Yes, yes, I know we’re writing fiction, and a desirable element of fiction is fantasy. And certainly, the sex I’ve been reading about is nothing short of fantastic. Who knew that tab A could be inserted into slot B with such spectacular results? Every time. No matter what–or where. Flawless execution, perfect timing, mutual satisfaction, no remorse, and almost never any procreation.

I’d say “fantasy” pretty much covers all that.

Please don’t get the impression I’m some sorta sex scene Scrooge. I’ve written my share of randy romps that logic dictates are utter nonsense. And I’ve been told folks generally liked ‘em. Which is nice.

cialissilhouettes2But once in a while I’d like to read a bedroom scene that contains something a little more “real.” Let’s face it, human bodies weren’t designed to operate in complete silence, and I’m not talking about someone screaming (moaning, gasping, grunting, or otherwise fulminating) the classic, “Oh God, oh God, oh God!” line.

Sometimes people actually laugh. I’m not kidding. Really–they do! And why not? They’re supposed to be having a good time. Heavy breathing is fine, but why couldn’t someone burst out in song? Okay, maybe not the Hallelujah Chorus or Row Row Row Your Boat, but something melodic in between might be nice.

Or maybe, just once in a while, the fireworks don’t happen. I’m guessing that outcome is a lot more common than folks think. And if I’m wrong, who’s paying for all those Viagra and Cialis commercials?

In my classes I often use the word verisimilitude. It means the appearance of being true or real. Very handy word, despite being a mouthful and hard to spell, even when sober. But it’s of critical importance when writing fiction. One must focus on creating the “appearance” of reality. How does that apply to sex scenes?

I suspect the answer lies somewhere between the perfection we all wish we had and whatever it is we actually have. A little of this, a little of that, and before you know it, you’ve got… a casserole! And you know what, casseroles can be pretty darned good. Especially the spicy ones.

Next up: Writing for the nose.


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Hie thee to the discomfort zone! How to write a novel — Part 13

It seems like everyone at one time or another must face the prospect of doing something they’re not good at. Most recently for me, that moment came when I was tasked with making an announcement about an upcoming event at the school where I teach. I quickly realized that I needed to do something a little extra–something completely out of the ordinary–or my announcement would likely fall on ears tuned to something else.zoot 1 I’d seen it happen all too often before.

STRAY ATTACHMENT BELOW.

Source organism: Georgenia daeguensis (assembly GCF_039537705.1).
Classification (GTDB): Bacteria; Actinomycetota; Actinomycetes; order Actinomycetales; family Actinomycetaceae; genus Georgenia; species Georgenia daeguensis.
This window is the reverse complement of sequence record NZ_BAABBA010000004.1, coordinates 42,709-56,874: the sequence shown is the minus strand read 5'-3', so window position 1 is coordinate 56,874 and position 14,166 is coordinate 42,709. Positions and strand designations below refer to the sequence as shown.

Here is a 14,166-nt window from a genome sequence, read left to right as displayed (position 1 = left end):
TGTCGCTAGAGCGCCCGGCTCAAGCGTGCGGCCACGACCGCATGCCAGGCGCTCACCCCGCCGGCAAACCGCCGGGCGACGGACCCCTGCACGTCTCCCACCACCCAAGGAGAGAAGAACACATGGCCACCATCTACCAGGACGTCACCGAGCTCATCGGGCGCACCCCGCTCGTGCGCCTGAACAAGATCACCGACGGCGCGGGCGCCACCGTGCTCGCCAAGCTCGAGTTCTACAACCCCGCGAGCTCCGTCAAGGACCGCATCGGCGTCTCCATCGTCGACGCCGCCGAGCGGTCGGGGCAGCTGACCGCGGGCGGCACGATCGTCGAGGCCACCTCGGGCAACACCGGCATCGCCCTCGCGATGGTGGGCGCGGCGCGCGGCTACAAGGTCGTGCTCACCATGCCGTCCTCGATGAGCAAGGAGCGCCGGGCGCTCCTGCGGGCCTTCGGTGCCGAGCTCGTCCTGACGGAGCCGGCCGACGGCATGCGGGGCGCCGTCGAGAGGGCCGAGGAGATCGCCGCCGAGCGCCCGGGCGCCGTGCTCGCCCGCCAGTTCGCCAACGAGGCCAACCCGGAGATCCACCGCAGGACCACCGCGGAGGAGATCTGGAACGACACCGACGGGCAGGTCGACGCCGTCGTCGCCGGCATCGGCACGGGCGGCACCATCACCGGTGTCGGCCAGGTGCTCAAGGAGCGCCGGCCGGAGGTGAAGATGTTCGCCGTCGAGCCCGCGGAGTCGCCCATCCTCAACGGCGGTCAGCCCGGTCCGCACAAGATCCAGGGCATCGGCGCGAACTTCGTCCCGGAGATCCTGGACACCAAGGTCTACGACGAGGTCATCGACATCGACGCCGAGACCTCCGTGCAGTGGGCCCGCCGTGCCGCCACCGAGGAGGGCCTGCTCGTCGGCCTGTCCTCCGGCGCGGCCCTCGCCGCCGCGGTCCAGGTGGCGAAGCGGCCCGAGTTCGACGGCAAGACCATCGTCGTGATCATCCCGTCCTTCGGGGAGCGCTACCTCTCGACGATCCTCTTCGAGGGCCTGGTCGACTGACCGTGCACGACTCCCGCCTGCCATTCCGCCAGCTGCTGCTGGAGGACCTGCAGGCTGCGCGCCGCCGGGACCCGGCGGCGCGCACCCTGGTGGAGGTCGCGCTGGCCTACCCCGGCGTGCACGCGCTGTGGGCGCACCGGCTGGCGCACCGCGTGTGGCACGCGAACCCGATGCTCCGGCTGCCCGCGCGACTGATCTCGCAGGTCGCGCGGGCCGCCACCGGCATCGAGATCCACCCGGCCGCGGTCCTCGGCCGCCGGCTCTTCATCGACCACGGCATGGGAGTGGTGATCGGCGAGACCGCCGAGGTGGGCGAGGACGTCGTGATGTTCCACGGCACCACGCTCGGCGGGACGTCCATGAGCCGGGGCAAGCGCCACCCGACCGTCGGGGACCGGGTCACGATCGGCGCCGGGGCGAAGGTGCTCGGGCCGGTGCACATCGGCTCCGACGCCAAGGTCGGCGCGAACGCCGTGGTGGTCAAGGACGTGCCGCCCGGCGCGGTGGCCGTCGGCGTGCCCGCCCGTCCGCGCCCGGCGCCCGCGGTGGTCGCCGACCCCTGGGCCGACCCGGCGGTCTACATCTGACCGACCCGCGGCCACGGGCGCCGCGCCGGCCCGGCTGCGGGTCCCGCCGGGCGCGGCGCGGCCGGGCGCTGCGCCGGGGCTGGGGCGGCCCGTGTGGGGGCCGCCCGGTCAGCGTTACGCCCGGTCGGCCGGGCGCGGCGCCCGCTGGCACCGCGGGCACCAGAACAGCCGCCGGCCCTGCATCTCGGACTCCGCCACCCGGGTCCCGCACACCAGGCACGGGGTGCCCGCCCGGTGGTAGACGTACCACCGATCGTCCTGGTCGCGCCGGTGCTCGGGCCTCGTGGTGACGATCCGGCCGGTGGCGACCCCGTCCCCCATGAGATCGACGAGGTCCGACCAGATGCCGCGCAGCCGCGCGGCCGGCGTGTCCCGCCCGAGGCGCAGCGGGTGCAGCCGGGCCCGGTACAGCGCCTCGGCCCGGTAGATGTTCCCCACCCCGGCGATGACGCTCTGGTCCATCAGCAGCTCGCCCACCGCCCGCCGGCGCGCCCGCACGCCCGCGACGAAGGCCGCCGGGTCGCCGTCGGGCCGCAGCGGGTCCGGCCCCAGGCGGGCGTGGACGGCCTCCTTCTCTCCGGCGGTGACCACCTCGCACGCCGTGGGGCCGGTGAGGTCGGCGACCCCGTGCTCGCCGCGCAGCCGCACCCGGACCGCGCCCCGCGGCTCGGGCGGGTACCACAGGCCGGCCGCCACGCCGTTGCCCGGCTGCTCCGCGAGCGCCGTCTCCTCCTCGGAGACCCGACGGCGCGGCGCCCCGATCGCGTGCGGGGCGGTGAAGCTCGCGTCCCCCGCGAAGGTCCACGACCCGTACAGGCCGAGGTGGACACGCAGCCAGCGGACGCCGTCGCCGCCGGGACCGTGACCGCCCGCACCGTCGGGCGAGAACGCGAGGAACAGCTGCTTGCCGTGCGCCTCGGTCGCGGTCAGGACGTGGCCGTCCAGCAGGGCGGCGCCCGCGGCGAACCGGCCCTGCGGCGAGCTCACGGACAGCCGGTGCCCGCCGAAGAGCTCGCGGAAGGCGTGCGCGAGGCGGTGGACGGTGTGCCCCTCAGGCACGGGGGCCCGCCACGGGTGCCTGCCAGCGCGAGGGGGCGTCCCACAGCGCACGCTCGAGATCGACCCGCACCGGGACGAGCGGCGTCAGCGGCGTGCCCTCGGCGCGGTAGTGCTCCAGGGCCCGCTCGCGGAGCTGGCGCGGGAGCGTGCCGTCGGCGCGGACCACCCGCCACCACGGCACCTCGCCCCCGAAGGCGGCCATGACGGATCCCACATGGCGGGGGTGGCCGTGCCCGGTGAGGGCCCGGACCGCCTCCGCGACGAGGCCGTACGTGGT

So, instead of timidly approaching the podium to blurble through yet another public service announcement [yawn], I dressed up in what I thought would make me look like the absolute King of Swagger. I even gave myself a pseudonym, Slide N. Golightly, which I thought had just the right stylish sort of ring to it. Check out the handsome, zoot-suited devil in the accompanying photo. I’m quite sure nothing short of Jarvis Q. Dork would fit better.

Then, rather than grab a microphone and natter away, I entered the hall from the opposite end and sashayed through the place carrying on at a volume that would have been heard reasonably well in an NFL stadium.

My audience consisted entirely of folks over 50, and they were busy eating lunch with their friends, so getting their attention was no easy matter. It helped that I was willing to make a complete fool of myself. (And yes–before you ask–I’ve had lots of practice.)

Anyway, it worked. The conversation level dropped to zilch, and I managed to ad lib my way to the podium. Fortunately, I had a good-natured accomplice who was also willing to provide the sort of repartee that gets a laugh or two. We got several. (Thanks, Quentin!)

Now, what could this possibly have to do with writing a novel? Here’s the thing: it’s all about taking chances. I didn’t have to dress like a fool, and I didn’t have to act like someone named Slide N. Golightly. No one would have said a word if I’d remained my usual, self-effacing, unassuming, gentle mole-like self. But then, I wouldn’t have gotten much of a reaction from the audience either.